Manual therapy followed by specific active exercises versus a placebo followed by specific active exercises on the improvement of functional disability in patients with chronic non specific low back pain: a randomized controlled trial
- Equal contributors
1 Physiotherapy Department, HES-SO University of Applied Sciences Western Switzerland, HESAV, Avenue de Beaumont, Lausanne, 1011, Switzerland
2 Centre Hospitalier Universitaire Vaudois (CHUV), Avenue Pierre Decker, Lausanne, 1011, Switzerland
3 Clinique Romande de Réadaptation SUVACare, Avenue Grand-Champsec, Sion, 1951, Switzerland
4 Institut de Recherche en Réadaptation et Clinique Romande de Réadaptation SUVACare, Avenue Grand-Champsec, Sion, 1951, Switzerland
5 Institute of Social and Preventive Medicine (IUMSP), Centre Hospitalier Universitaire Vaudois (CHUV), University of Lausanne, Lausanne, Switzerland
BMC Musculoskeletal Disorders 2012, 13:162 doi:10.1186/1471-2474-13-162Published: 28 August 2012
Recent clinical recommendations still propose active exercises (AE) for CNSLBP. However, acceptance of exercises by patients may be limited by pain-related manifestations. Current evidences suggest that manual therapy (MT) induces an immediate analgesic effect through neurophysiologic mechanisms at peripheral, spinal and cortical levels. The aim of this pilot study was first, to assess whether MT has an immediate analgesic effect, and second, to compare the lasting effect on functional disability of MT plus AE to sham therapy (ST) plus AE.
Forty-two CNSLBP patients without co-morbidities, randomly distributed into 2 treatment groups, received either spinal manipulation/mobilization (first intervention) plus AE (MT group; n = 22), or detuned ultrasound (first intervention) plus AE (ST group; n = 20). Eight therapeutic sessions were delivered over 4 to 8 weeks. Immediate analgesic effect was obtained by measuring pain intensity (Visual Analogue Scale) before and immediately after the first intervention of each therapeutic session. Pain intensity, disability (Oswestry Disability Index), fear-avoidance beliefs (Fear-Avoidance Beliefs Questionnaire), erector spinae and abdominal muscles endurance (Sorensen and Shirado tests) were assessed before treatment, after the 8th therapeutic session, and at 3- and 6-month follow-ups.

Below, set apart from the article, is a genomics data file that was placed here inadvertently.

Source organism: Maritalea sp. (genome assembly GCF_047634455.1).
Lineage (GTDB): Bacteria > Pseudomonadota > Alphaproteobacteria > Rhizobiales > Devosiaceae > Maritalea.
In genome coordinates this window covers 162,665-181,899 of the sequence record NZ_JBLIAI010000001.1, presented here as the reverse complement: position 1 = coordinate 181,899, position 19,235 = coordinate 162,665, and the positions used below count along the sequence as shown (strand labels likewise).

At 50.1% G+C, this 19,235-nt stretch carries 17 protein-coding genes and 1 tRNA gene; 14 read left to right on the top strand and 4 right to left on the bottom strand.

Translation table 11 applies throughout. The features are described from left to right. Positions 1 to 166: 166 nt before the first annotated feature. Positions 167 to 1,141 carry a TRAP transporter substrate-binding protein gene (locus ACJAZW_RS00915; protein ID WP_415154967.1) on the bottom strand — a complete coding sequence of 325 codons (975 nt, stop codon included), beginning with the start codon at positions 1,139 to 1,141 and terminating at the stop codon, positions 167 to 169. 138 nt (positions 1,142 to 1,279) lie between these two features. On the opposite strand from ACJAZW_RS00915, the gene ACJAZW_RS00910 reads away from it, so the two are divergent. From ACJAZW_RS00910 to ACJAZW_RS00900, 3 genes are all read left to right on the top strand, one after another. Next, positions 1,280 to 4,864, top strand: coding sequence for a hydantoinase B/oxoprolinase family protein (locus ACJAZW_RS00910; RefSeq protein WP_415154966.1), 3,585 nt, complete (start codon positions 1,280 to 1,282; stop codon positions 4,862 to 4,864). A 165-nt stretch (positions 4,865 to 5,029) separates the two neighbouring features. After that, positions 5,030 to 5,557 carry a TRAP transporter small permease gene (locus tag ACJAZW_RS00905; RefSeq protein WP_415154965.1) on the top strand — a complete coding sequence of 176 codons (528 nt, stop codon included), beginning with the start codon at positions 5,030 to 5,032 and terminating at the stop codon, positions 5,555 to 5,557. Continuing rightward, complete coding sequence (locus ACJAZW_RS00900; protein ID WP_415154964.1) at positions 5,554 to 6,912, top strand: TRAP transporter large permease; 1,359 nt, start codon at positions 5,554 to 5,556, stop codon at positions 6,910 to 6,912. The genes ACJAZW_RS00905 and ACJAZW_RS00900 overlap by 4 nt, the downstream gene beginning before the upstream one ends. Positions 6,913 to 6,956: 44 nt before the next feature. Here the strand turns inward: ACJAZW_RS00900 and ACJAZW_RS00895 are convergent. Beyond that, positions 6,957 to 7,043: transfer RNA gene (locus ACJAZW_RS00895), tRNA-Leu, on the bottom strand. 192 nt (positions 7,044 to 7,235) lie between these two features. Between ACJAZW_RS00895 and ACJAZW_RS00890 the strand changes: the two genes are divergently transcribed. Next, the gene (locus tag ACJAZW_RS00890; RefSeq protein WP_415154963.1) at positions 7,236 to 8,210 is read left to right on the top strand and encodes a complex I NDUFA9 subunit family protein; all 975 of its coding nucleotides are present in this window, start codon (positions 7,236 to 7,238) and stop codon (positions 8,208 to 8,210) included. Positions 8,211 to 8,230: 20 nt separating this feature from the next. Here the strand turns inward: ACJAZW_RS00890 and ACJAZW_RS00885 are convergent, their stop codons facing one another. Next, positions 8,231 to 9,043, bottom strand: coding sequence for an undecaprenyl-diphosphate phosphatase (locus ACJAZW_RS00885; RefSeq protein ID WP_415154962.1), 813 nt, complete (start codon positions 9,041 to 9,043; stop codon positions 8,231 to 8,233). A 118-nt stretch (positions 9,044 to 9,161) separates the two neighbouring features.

Thirty-seven subjects completed the study. MT intervention induced a better immediate analgesic effect that was independent from the therapeutic session (VAS mean difference between interventions: -0.8; 95% CI: -1.2 to −0.3). Independently from time after treatment, MT + AE induced lower disability (ODI mean group difference: -7.1; 95% CI: -12.8 to −1.5) and a trend to lower pain (VAS mean group difference: -1.2; 95% CI: -2.4 to −0.30). Six months after treatment, Shirado test was better for the ST group (Shirado mean group difference: -61.6; 95% CI: -117.5 to −5.7). Insufficient evidence for group differences was found in remaining outcomes.
This study confirmed the immediate analgesic effect of MT over ST. Followed by specific active exercises, it reduces significantly functional disability and tends to induce a larger decrease in pain intensity, compared to a control group. These results confirm the clinical relevance of MT as an appropriate treatment for CNSLBP. Its neurophysiologic mechanisms at cortical level should be investigated more thoroughly.
Trial registration number: NCT01496144